WASHINGTON — A Senate staff member who worked on Yucca Mountain issues for an Idaho senator will be nominated to fill an upcoming vacancy on the Nuclear Regulatory Commission, the White House announced Monday.
Kristine L. Svinicki worked on nuclear issues as senior policy adviser to Sen. Larry Craig, R-Idaho, from 1997 to 2005. Craig is a leading supporter of the proposed Nevada nuclear waste repository.
Earlier in her career, Svinicki served as a nuclear engineer in the Office of Civilian Radioactive Waste Management, the Energy Department office that manages the Yucca project, according to the White House.
The Energy Department declined to disclose information about Svinicki’s work on the Yucca project, such as her dates of employment, her job assignment and whether she worked at the site of the proposed nuclear waste dump, in Las Vegas or elsewhere.
DOE spokesman Allen Benson said questions about Svinicki should be directed to the White House.
Svinicki is a professional staff member on the Senate Armed Services Committee, specializing in nuclear weapons issues.
She could not be reached for comment.
Svinicki, who lives in Virginia, would replace Jeffrey Merrifield on the five-member NRC board if confirmed by the Senate. Merrifield is a Republican appointee whose term expires later this year.
If confirmed, Svinicki would serve on a term that runs until 2012. Barring further delays in the Yucca program, the term is expected to coincide with the NRC’s consideration of an Energy Department application to license nuclear waste storage at a site 100 miles northwest of Las Vegas.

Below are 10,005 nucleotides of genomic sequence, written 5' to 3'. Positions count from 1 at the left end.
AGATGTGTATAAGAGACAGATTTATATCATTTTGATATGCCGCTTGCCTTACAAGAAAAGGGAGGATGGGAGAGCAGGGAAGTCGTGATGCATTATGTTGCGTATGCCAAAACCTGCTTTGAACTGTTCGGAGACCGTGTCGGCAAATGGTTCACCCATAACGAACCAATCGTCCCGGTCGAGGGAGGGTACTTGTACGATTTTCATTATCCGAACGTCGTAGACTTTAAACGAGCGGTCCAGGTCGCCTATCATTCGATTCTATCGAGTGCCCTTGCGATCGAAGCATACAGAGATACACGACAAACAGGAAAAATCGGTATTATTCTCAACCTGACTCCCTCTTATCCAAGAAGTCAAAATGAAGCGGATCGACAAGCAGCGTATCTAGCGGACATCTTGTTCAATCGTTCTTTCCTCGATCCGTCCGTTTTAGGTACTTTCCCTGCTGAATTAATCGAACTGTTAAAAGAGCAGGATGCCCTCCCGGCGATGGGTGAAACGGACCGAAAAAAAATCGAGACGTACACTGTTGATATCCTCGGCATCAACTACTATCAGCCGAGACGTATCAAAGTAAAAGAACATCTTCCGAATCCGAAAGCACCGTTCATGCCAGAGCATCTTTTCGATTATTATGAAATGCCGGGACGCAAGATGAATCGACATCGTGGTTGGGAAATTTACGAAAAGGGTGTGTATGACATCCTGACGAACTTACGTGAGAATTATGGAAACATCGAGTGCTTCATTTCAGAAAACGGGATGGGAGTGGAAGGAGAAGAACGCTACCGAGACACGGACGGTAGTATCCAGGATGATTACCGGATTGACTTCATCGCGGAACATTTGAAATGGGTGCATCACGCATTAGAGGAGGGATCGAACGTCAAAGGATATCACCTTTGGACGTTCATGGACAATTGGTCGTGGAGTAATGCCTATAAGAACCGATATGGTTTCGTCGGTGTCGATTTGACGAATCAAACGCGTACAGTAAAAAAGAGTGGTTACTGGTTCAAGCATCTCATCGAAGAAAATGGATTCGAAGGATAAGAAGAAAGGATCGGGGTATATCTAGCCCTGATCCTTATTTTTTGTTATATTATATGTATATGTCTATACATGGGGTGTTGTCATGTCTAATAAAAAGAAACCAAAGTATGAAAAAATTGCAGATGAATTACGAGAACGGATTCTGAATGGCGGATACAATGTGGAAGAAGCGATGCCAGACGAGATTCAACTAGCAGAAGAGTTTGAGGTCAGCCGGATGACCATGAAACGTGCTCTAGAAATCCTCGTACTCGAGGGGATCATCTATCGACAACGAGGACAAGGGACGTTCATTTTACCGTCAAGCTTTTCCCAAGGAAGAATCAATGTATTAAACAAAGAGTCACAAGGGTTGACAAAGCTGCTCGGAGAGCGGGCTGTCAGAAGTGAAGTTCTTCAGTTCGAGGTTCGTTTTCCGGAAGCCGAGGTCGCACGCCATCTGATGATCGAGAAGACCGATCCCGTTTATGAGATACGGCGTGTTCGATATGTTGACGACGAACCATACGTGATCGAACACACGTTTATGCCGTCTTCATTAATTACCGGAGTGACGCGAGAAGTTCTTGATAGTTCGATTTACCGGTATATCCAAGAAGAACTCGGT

“She is one of the sharpest minds in the nuclear policy world,” said Dan Whiting, communication director for Craig. “Hopefully the Senate leaders will move quickly” on confirmation.
Sen. Harry Reid, D-Nev., who usually exerts influence on all things dealing with Yucca Mountain in Congress, “intends to watch her confirmation hearing process closely,” spokesman Jon Summers said.
Bob Loux, executive director of the Nevada Agency for Nuclear Projects, said Svinicki’s past involvement with the Yucca project could be troubling.
“We would rather see someone who hadn’t had ties to Yucca Mountain but we would like to know more about her,” Loux said.
A graduate of the University of Michigan, Svinicki started her career as an energy engineer for the State of Wisconsin Public Service Commission, according to the White House.